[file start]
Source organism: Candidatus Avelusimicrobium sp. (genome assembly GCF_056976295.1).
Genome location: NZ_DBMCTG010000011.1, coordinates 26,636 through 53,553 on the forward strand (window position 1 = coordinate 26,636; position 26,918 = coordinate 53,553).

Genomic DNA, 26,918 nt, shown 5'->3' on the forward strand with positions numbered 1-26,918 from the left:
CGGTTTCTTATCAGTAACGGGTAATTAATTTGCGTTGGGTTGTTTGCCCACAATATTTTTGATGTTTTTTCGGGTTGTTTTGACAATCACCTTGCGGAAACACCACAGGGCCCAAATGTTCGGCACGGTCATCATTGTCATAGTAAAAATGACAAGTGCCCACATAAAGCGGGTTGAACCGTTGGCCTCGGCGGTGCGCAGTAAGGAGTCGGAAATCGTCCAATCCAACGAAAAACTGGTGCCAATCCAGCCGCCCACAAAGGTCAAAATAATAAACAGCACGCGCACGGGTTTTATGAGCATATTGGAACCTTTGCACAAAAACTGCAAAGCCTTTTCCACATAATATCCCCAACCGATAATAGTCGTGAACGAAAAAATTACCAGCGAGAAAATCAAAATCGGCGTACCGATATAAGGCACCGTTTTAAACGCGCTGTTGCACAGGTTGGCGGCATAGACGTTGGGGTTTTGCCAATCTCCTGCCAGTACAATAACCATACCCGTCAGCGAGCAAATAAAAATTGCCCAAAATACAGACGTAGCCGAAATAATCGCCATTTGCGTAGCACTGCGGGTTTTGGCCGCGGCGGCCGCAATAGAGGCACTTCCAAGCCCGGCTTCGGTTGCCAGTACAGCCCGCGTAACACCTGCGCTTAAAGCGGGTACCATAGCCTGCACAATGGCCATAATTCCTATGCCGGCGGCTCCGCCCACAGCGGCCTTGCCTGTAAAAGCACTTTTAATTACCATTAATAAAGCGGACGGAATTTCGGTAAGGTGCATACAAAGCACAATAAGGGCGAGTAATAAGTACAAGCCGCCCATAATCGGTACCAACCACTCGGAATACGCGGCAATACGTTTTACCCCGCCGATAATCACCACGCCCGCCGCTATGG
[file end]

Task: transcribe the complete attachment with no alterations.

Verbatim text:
Source organism: Candidatus Avelusimicrobium sp. (genome assembly GCF_056976295.1).
Genome location: NZ_DBMCTG010000011.1, coordinates 26,636 through 53,553 on the forward strand (window position 1 = coordinate 26,636; position 26,918 = coordinate 53,553).

Genomic DNA, 26,918 nt, shown 5'->3' on the forward strand with positions numbered 1-26,918 from the left:
CGGTTTCTTATCAGTAACGGGTAATTAATTTGCGTTGGGTTGTTTGCCCACAATATTTTTGATGTTTTTTCGGGTTGTTTTGACAATCACCTTGCGGAAACACCACAGGGCCCAAATGTTCGGCACGGTCATCATTGTCATAGTAAAAATGACAAGTGCCCACATAAAGCGGGTTGAACCGTTGGCCTCGGCGGTGCGCAGTAAGGAGTCGGAAATCGTCCAATCCAACGAAAAACTGGTGCCAATCCAGCCGCCCACAAAGGTCAAAATAATAAACAGCACGCGCACGGGTTTTATGAGCATATTGGAACCTTTGCACAAAAACTGCAAAGCCTTTTCCACATAATATCCCCAACCGATAATAGTCGTGAACGAAAAAATTACCAGCGAGAAAATCAAAATCGGCGTACCGATATAAGGCACCGTTTTAAACGCGCTGTTGCACAGGTTGGCGGCATAGACGTTGGGGTTTTGCCAATCTCCTGCCAGTACAATAACCATACCCGTCAGCGAGCAAATAAAAATTGCCCAAAATACAGACGTAGCCGAAATAATCGCCATTTGCGTAGCACTGCGGGTTTTGGCCGCGGCGGCCGCAATAGAGGCACTTCCAAGCCCGGCTTCGGTTGCCAGTACAGCCCGCGTAACACCTGCGCTTAAAGCGGGTACCATAGCCTGCACAATGGCCATAATTCCTATGCCGGCGGCTCCGCCCACAGCGGCCTTGCCTGTAAAAGCACTTTTAATTACCATTAATAAAGCGGACGGAATTTCGGTAAGGTGCATACAAAGCACAATAAGGGCGAGTAATAAGTACAAGCCGCCCATAATCGGTACCAACCACTCGGAATACGCGGCAATACGTTTTACCCCGCCGATAATCACCACGCCCGCCGCTATGG